Thailand’s economy grew 2.5 percent in the second quarter as returning foreign tourists failed to offset high inflation and concerns over regional tensions, the country’s main economic agency said Monday.
Southeast Asia’s second-largest economy was hit hard during the pandemic, though visitor numbers are slowly improving with the relaxation of travel rules since May.
But the Ukraine war and now tension over Taiwan could put any economic recovery at risk, Thailand’s National Economic and Social Development Council (NESDC) warned.
“We have to continue monitoring to see how long counteraction from China over Taiwan will last,” NESDC Secretary General Danucha Pichayanan said.
“The relaxing of our Covid controls, the recovery of tourism are factors that support the growth.”
The agency said that gross domestic product rose 2.5 percent in April-June compared to the same period a year ago — well below the anticipated growth of three percent.
The NESDC also revised the expected full-year growth rate from 2.5-3.5 percent to 2.7-3.2 percent.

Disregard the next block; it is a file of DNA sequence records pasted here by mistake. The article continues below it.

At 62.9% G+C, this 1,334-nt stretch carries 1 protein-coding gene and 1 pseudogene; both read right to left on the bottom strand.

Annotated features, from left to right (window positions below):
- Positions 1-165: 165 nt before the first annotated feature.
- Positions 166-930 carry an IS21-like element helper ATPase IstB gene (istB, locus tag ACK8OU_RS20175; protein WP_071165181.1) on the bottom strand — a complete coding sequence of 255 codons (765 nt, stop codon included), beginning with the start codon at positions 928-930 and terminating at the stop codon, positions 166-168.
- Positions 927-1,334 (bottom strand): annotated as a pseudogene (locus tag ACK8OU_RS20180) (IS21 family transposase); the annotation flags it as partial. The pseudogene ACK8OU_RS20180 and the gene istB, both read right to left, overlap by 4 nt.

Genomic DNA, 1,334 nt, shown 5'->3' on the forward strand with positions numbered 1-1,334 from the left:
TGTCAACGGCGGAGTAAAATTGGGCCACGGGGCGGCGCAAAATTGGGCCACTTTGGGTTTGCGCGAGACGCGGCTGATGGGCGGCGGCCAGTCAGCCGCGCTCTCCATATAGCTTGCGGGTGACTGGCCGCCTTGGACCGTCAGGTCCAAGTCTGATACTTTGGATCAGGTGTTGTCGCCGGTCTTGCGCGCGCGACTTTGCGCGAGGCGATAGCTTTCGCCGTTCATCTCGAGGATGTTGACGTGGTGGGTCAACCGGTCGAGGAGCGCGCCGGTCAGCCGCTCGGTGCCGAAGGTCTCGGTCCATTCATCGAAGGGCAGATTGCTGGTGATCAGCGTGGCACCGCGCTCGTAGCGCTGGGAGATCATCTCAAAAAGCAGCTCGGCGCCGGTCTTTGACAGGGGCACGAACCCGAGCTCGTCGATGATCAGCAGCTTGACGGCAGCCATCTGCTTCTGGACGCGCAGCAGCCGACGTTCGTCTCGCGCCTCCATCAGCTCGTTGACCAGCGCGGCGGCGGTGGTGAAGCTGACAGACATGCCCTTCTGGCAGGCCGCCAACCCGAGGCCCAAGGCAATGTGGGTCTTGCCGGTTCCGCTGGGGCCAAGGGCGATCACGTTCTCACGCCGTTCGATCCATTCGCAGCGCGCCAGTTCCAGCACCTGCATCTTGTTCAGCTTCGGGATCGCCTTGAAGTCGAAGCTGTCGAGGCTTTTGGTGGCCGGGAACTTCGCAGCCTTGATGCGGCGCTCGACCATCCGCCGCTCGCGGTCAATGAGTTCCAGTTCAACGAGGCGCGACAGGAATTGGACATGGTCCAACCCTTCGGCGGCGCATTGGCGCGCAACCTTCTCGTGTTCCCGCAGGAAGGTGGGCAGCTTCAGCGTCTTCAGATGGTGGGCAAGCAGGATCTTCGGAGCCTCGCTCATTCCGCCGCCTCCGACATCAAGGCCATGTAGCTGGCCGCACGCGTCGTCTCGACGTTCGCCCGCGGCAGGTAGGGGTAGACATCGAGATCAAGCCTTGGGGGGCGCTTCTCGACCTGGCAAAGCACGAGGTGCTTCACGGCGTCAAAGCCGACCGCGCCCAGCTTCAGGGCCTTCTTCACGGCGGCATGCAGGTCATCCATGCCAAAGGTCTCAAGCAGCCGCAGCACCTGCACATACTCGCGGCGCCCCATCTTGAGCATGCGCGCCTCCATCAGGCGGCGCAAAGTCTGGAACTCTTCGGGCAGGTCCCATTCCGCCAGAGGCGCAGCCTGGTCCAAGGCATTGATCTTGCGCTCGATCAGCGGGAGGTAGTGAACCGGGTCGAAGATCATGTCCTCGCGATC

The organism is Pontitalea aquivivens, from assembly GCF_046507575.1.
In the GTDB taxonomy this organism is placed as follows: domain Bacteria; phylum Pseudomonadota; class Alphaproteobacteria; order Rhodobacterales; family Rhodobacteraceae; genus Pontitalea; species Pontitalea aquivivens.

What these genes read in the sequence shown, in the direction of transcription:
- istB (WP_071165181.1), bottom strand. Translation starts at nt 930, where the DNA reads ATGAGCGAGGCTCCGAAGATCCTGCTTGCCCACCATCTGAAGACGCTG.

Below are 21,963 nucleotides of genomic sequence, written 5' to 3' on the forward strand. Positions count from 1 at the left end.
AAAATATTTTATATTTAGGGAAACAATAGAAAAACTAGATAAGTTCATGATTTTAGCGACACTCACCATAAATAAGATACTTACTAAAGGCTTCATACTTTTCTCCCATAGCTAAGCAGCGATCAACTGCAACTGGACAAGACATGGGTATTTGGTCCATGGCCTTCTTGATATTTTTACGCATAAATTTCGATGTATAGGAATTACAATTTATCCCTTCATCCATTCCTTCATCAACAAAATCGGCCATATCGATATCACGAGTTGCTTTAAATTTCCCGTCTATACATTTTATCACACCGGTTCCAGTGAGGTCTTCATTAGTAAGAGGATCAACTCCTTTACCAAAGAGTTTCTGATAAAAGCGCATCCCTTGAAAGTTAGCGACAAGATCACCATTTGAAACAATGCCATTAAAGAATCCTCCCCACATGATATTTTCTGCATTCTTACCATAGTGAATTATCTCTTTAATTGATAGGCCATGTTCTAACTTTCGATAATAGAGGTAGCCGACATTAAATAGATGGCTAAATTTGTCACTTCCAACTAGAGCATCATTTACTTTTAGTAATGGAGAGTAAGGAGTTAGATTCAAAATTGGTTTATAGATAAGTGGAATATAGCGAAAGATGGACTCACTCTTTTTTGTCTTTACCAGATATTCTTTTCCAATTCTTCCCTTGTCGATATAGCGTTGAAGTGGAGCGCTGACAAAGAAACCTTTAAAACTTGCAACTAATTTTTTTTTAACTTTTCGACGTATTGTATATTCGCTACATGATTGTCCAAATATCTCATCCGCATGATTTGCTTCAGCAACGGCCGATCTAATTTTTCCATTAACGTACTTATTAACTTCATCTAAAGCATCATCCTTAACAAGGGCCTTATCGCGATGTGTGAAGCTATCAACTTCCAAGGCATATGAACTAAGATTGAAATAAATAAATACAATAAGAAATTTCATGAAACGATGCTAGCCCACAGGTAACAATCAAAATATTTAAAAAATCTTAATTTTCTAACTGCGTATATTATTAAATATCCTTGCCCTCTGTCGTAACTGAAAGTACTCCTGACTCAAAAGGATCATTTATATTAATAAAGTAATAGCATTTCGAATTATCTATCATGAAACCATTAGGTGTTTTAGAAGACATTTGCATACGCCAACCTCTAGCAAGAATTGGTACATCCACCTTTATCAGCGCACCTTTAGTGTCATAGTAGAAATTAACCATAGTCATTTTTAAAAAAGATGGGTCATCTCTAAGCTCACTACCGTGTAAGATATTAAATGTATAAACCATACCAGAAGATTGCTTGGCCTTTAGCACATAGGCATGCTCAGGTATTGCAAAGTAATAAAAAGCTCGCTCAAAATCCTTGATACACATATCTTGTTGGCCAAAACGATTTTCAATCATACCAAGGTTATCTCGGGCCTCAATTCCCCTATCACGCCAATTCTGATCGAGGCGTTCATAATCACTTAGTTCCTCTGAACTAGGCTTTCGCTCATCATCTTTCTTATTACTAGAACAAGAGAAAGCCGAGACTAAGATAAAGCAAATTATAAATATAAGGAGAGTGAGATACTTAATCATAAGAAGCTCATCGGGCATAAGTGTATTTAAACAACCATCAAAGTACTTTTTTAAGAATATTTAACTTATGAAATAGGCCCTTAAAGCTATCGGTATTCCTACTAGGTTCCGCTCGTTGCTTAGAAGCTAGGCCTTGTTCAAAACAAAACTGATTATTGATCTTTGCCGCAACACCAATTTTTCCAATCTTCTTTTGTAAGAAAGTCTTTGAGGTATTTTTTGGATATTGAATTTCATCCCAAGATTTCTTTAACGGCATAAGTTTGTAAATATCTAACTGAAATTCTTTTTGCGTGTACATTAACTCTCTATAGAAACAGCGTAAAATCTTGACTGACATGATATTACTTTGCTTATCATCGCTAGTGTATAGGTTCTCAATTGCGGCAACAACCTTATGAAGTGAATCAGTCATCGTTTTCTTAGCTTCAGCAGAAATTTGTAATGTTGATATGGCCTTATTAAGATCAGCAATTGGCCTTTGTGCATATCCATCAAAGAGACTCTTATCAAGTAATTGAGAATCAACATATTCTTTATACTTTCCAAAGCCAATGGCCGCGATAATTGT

Economist Charl Kengchon, from the Kasikorn Research Centre, characterised the results as a “mixed bag”, with the tourism boost failing to lift growth.
“I think that is because inflation hit a 14-year high in June, so it is a drag on spending both (in the) household sector and business,” he said.
Inflation in the month of June hit 7.7 percent and was at 6.5 percent for the quarter, according to the NESDC.
The impact of the Russia-Ukraine war and Taiwan tensions were also a worry, Charl said, affecting supply chains.
“We expect Thailand exports to cool in tandem with the global economic growth next year, so we have to rely so much on tourism,” he said.
Thailand welcomed roughly 40 million people annually pre-pandemic, and has set ambitious targets on arrivals for the coming year in the hope of coaxing life back into the damaged tourist sector.